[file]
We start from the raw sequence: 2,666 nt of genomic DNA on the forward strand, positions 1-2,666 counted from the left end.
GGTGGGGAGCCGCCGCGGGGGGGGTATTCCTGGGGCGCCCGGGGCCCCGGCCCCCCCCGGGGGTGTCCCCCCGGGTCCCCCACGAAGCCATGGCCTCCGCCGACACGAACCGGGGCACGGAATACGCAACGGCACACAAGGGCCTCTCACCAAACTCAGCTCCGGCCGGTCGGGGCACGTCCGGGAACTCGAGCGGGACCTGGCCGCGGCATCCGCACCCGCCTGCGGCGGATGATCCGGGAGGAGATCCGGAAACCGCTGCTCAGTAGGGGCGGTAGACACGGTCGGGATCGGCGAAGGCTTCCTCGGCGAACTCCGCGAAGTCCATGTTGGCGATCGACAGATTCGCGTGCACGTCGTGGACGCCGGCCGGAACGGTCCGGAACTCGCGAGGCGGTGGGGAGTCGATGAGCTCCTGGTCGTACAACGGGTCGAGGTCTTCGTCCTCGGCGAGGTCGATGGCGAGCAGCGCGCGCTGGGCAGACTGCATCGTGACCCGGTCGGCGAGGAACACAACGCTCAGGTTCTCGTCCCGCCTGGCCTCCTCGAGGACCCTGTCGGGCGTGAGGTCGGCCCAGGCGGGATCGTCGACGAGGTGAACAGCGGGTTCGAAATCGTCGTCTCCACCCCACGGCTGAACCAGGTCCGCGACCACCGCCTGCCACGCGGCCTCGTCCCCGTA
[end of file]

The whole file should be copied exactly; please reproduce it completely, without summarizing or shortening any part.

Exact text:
We start from the raw sequence: 2,666 nt of genomic DNA on the forward strand, positions 1-2,666 counted from the left end.
GGTGGGGAGCCGCCGCGGGGGGGGTATTCCTGGGGCGCCCGGGGCCCCGGCCCCCCCCGGGGGTGTCCCCCCGGGTCCCCCACGAAGCCATGGCCTCCGCCGACACGAACCGGGGCACGGAATACGCAACGGCACACAAGGGCCTCTCACCAAACTCAGCTCCGGCCGGTCGGGGCACGTCCGGGAACTCGAGCGGGACCTGGCCGCGGCATCCGCACCCGCCTGCGGCGGATGATCCGGGAGGAGATCCGGAAACCGCTGCTCAGTAGGGGCGGTAGACACGGTCGGGATCGGCGAAGGCTTCCTCGGCGAACTCCGCGAAGTCCATGTTGGCGATCGACAGATTCGCGTGCACGTCGTGGACGCCGGCCGGAACGGTCCGGAACTCGCGAGGCGGTGGGGAGTCGATGAGCTCCTGGTCGTACAACGGGTCGAGGTCTTCGTCCTCGGCGAGGTCGATGGCGAGCAGCGCGCGCTGGGCAGACTGCATCGTGACCCGGTCGGCGAGGAACACAACGCTCAGGTTCTCGTCCCGCCTGGCCTCCTCGAGGACCCTGTCGGGCGTGAGGTCGGCCCAGGCGGGATCGTCGACGAGGTGAACAGCGGGTTCGAAATCGTCGTCTCCACCCCACGGCTGAACCAGGTCCGCGACCACCGCCTGCCACGCGGCCTCGTCCCCGTA